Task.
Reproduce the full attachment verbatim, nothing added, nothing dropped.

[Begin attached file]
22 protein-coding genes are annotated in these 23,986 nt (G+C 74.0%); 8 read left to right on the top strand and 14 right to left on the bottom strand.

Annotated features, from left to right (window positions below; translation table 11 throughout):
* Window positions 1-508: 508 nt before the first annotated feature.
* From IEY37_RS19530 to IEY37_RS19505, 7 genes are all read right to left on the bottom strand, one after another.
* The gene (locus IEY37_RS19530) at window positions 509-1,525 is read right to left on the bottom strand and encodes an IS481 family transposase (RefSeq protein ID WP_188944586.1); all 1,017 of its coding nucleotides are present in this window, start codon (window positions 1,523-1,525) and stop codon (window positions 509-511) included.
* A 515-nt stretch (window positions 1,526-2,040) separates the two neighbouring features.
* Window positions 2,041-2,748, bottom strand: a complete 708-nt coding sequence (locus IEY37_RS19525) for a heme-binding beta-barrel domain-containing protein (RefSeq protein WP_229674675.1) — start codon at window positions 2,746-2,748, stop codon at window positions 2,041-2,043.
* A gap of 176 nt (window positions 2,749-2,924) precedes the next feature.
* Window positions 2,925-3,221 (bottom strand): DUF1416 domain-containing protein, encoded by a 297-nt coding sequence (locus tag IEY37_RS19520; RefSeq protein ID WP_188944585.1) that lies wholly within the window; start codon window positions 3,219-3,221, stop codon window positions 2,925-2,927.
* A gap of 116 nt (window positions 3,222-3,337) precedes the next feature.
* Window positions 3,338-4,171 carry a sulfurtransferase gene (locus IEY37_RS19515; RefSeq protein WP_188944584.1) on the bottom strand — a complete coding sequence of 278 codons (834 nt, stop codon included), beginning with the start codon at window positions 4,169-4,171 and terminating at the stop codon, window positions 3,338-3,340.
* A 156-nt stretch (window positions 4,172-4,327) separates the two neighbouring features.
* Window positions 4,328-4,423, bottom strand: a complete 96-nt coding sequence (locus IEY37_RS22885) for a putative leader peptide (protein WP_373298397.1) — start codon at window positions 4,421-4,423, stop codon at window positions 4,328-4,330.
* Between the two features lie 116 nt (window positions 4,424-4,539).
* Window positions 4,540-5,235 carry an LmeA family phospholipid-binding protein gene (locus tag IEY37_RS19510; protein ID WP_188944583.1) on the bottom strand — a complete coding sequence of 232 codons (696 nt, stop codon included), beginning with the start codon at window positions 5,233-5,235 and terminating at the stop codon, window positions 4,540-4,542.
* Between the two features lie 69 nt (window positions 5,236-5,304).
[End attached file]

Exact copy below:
22 protein-coding genes are annotated in these 23,986 nt (G+C 74.0%); 8 read left to right on the top strand and 14 right to left on the bottom strand.

Annotated features, from left to right (window positions below; translation table 11 throughout):
* Window positions 1-508: 508 nt before the first annotated feature.
* From IEY37_RS19530 to IEY37_RS19505, 7 genes are all read right to left on the bottom strand, one after another.
* The gene (locus IEY37_RS19530) at window positions 509-1,525 is read right to left on the bottom strand and encodes an IS481 family transposase (RefSeq protein ID WP_188944586.1); all 1,017 of its coding nucleotides are present in this window, start codon (window positions 1,523-1,525) and stop codon (window positions 509-511) included.
* A 515-nt stretch (window positions 1,526-2,040) separates the two neighbouring features.
* Window positions 2,041-2,748, bottom strand: a complete 708-nt coding sequence (locus IEY37_RS19525) for a heme-binding beta-barrel domain-containing protein (RefSeq protein WP_229674675.1) — start codon at window positions 2,746-2,748, stop codon at window positions 2,041-2,043.
* A gap of 176 nt (window positions 2,749-2,924) precedes the next feature.
* Window positions 2,925-3,221 (bottom strand): DUF1416 domain-containing protein, encoded by a 297-nt coding sequence (locus tag IEY37_RS19520; RefSeq protein ID WP_188944585.1) that lies wholly within the window; start codon window positions 3,219-3,221, stop codon window positions 2,925-2,927.
* A gap of 116 nt (window positions 3,222-3,337) precedes the next feature.
* Window positions 3,338-4,171 carry a sulfurtransferase gene (locus IEY37_RS19515; RefSeq protein WP_188944584.1) on the bottom strand — a complete coding sequence of 278 codons (834 nt, stop codon included), beginning with the start codon at window positions 4,169-4,171 and terminating at the stop codon, window positions 3,338-3,340.
* A 156-nt stretch (window positions 4,172-4,327) separates the two neighbouring features.
* Window positions 4,328-4,423, bottom strand: a complete 96-nt coding sequence (locus IEY37_RS22885) for a putative leader peptide (protein WP_373298397.1) — start codon at window positions 4,421-4,423, stop codon at window positions 4,328-4,330.
* Between the two features lie 116 nt (window positions 4,424-4,539).
* Window positions 4,540-5,235 carry an LmeA family phospholipid-binding protein gene (locus tag IEY37_RS19510; protein ID WP_188944583.1) on the bottom strand — a complete coding sequence of 232 codons (696 nt, stop codon included), beginning with the start codon at window positions 5,233-5,235 and terminating at the stop codon, window positions 4,540-4,542.
* Between the two features lie 69 nt (window positions 5,236-5,304).